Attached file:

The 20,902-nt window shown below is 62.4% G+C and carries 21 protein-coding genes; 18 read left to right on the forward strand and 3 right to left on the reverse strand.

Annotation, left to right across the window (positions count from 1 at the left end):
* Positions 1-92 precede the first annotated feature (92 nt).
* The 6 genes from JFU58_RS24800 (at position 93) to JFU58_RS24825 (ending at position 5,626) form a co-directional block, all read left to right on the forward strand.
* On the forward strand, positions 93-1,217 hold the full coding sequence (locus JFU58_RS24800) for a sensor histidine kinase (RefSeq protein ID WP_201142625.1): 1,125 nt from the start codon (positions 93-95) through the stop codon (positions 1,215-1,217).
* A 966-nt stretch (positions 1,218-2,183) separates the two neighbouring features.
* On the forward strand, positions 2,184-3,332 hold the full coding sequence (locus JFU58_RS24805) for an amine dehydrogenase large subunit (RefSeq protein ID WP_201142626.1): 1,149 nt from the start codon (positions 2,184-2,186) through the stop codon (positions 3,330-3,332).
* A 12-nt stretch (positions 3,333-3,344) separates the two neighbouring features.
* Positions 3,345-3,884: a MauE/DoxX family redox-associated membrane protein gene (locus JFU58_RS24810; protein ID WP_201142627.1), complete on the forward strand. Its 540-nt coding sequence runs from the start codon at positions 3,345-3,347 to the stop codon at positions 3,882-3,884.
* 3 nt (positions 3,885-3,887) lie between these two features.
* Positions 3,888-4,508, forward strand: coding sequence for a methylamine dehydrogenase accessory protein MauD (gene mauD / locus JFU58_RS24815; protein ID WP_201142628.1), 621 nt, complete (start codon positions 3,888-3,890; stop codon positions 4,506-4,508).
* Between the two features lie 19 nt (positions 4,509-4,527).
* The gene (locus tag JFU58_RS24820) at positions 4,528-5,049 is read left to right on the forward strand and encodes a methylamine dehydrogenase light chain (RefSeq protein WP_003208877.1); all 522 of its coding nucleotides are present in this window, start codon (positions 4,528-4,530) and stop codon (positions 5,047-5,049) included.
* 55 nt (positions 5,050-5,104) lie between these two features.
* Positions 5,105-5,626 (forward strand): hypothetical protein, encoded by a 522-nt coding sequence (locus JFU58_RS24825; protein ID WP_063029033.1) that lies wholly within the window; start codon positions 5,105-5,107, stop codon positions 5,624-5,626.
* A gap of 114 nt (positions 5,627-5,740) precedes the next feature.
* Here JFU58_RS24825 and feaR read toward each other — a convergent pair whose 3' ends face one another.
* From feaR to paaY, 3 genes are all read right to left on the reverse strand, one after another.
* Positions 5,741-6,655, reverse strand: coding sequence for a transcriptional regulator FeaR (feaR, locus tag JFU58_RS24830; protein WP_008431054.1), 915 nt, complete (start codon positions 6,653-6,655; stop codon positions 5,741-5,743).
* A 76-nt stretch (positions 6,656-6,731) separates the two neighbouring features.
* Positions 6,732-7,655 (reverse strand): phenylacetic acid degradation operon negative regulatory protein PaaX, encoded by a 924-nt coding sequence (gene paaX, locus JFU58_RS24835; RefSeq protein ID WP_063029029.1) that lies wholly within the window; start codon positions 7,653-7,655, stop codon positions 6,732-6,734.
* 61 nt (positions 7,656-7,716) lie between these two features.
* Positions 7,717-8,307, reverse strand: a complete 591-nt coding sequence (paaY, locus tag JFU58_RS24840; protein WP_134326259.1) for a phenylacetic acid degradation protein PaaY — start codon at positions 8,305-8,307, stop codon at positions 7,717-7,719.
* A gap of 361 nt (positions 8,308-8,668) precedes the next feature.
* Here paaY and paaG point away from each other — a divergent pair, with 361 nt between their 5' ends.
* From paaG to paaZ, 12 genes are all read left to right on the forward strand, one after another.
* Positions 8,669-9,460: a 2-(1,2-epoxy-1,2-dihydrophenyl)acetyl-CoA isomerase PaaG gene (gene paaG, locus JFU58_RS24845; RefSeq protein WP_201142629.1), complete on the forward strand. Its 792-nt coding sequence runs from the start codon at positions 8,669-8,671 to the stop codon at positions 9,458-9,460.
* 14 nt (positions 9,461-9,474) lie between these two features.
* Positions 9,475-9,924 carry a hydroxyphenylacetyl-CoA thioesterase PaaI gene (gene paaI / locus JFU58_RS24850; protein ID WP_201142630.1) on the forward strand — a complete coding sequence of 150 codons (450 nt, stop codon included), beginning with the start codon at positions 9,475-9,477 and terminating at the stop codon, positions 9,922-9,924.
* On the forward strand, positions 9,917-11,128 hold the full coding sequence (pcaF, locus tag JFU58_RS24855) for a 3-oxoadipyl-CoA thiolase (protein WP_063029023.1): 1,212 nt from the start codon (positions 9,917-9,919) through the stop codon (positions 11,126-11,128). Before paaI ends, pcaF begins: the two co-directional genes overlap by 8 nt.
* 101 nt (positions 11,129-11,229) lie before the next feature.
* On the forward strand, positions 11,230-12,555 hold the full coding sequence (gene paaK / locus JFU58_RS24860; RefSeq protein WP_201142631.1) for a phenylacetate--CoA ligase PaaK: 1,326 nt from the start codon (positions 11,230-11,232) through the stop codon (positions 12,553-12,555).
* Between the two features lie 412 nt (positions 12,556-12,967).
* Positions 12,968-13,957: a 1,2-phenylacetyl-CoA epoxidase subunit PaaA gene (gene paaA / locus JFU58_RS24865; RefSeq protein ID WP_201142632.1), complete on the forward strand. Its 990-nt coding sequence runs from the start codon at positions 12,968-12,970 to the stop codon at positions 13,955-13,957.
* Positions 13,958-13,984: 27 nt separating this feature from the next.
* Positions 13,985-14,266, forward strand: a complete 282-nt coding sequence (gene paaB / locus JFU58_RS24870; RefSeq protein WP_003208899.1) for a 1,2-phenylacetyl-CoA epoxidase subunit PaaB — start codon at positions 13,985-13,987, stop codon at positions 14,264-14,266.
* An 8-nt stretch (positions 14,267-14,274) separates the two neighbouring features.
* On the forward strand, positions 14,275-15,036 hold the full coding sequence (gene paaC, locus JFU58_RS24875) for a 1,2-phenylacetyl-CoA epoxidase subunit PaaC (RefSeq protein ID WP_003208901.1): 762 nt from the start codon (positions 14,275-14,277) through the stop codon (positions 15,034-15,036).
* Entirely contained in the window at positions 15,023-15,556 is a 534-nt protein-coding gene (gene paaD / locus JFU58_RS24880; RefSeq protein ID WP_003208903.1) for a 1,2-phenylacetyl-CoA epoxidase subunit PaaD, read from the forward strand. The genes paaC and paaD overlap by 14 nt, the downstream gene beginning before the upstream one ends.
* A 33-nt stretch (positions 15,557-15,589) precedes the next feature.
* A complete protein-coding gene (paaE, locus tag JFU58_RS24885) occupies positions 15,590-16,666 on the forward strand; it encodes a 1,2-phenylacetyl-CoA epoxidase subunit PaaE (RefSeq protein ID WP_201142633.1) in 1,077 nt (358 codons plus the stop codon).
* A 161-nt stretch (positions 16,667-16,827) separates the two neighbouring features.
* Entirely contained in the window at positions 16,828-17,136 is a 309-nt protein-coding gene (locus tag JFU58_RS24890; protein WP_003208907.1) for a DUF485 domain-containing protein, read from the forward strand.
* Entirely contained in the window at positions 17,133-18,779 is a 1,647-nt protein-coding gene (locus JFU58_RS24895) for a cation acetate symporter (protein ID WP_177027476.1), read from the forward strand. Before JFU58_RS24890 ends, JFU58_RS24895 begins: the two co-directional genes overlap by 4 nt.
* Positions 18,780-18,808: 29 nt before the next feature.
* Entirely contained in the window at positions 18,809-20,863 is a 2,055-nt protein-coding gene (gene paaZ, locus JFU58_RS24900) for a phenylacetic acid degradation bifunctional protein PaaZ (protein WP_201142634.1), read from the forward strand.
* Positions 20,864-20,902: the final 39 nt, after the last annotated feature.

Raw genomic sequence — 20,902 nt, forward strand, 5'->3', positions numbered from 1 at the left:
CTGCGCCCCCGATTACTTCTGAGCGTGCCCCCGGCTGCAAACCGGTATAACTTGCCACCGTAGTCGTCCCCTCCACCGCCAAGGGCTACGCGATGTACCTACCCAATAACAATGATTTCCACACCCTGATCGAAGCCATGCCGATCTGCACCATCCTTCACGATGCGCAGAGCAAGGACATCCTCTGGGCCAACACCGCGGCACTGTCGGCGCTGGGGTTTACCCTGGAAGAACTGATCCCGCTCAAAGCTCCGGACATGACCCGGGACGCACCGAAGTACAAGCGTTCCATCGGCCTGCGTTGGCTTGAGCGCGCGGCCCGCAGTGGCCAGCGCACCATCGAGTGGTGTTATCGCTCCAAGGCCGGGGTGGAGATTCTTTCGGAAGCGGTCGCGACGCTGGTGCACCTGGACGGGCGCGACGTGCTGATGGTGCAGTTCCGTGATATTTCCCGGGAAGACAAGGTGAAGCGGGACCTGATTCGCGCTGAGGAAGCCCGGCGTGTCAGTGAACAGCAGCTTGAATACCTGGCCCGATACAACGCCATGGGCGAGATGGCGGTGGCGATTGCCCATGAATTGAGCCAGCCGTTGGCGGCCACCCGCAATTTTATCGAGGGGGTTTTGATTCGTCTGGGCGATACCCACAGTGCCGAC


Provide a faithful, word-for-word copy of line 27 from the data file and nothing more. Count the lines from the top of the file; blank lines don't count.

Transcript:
* Positions 8,669-9,460: a 2-(1,2-epoxy-1,2-dihydrophenyl)acetyl-CoA isomerase PaaG gene (gene paaG, locus JFU58_RS24845; RefSeq protein WP_201142629.1), complete on the forward strand. Its 792-nt coding sequence runs from the start codon at positions 8,669-8,671 to the stop codon at positions 9,458-9,460.